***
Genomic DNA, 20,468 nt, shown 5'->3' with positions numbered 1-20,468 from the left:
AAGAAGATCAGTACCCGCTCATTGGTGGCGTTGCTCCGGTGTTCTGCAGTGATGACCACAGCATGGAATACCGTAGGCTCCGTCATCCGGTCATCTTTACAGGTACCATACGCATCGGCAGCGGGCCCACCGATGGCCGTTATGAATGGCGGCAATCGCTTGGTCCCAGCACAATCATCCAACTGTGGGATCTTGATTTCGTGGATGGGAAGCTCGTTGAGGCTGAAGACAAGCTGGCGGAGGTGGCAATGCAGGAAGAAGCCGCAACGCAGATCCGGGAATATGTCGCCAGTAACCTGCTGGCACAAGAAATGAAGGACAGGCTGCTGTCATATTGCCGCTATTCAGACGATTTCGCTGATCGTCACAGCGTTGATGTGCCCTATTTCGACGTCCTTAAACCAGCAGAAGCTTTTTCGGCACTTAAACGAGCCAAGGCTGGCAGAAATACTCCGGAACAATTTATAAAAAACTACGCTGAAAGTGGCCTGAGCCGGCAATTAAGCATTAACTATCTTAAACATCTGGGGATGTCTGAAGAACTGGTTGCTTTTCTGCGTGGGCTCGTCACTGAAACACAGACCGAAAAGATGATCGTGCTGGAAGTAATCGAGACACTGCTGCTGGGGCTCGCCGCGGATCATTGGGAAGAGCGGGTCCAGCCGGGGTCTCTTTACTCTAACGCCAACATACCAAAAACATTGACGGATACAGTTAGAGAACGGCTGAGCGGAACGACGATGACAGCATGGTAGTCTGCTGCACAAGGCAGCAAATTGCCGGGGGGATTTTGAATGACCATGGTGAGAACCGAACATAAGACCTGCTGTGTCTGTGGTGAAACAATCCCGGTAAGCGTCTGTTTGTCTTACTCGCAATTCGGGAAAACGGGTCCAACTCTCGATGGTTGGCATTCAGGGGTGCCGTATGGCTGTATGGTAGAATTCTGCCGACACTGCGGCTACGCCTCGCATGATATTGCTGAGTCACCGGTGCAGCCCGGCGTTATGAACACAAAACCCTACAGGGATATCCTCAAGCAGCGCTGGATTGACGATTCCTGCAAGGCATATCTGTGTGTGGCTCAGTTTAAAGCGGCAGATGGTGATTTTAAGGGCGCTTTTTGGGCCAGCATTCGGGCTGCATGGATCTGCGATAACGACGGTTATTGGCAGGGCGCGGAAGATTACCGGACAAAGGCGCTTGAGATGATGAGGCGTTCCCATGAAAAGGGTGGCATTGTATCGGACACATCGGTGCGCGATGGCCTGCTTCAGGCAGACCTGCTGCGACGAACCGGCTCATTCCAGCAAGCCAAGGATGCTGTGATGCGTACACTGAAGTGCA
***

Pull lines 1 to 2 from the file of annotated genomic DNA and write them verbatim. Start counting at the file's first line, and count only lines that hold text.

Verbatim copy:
Genomic DNA, 20,468 nt, shown 5'->3' with positions numbered 1-20,468 from the left:
AAGAAGATCAGTACCCGCTCATTGGTGGCGTTGCTCCGGTGTTCTGCAGTGATGACCACAGCATGGAATACCGTAGGCTCCGTCATCCGGTCATCTTTACAGGTACCATACGCATCGGCAGCGGGCCCACCGATGGCCGTTATGAATGGCGGCAATCGCTTGGTCCCAGCACAATCATCCAACTGTGGGATCTTGATTTCGTGGATGGGAAGCTCGTTGAGGCTGAAGACAAGCTGGCGGAGGTGGCAATGCAGGAAGAAGCCGCAACGCAGATCCGGGAATATGTCGCCAGTAACCTGCTGGCACAAGAAATGAAGGACAGGCTGCTGTCATATTGCCGCTATTCAGACGATTTCGCTGATCGTCACAGCGTTGATGTGCCCTATTTCGACGTCCTTAAACCAGCAGAAGCTTTTTCGGCACTTAAACGAGCCAAGGCTGGCAGAAATACTCCGGAACAATTTATAAAAAACTACGCTGAAAGTGGCCTGAGCCGGCAATTAAGCATTAACTATCTTAAACATCTGGGGATGTCTGAAGAACTGGTTGCTTTTCTGCGTGGGCTCGTCACTGAAACACAGACCGAAAAGATGATCGTGCTGGAAGTAATCGAGACACTGCTGCTGGGGCTCGCCGCGGATCATTGGGAAGAGCGGGTCCAGCCGGGGTCTCTTTACTCTAACGCCAACATACCAAAAACATTGACGGATACAGTTAGAGAACGGCTGAGCGGAACGACGATGACAGCATGGTAGTCTGCTGCACAAGGCAGCAAATTGCCGGGGGGATTTTGAATGACCATGGTGAGAACCGAACATAAGACCTGCTGTGTCTGTGGTGAAACAATCCCGGTAAGCGTCTGTTTGTCTTACTCGCAATTCGGGAAAACGGGTCCAACTCTCGATGGTTGGCATTCAGGGGTGCCGTATGGCTGTATGGTAGAATTCTGCCGACACTGCGGCTACGCCTCGCATGATATTGCTGAGTCACCGGTGCAGCCCGGCGTTATGAACACAAAACCCTACAGGGATATCCTCAAGCAGCGCTGGATTGACGATTCCTGCAAGGCATATCTGTGTGTGGCTCAGTTTAAAGCGGCAGATGGTGATTTTAAGGGCGCTTTTTGGGCCAGCATTCGGGCTGCATGGATCTGCGATAACGACGGTTATTGGCAGGGCGCGGAAGATTACCGGACAAAGGCGCTTGAGATGATGAGGCGTTCCCATGAAAAGGGTGGCATTGTATCGGACACATCGGTGCGCGATGGCCTGCTTCAGGCAGACCTGCTGCGACGAACCGGCTCATTCCAGCAAGCCAAGGATGCTGTGATGCGTACACTGAAGTGCA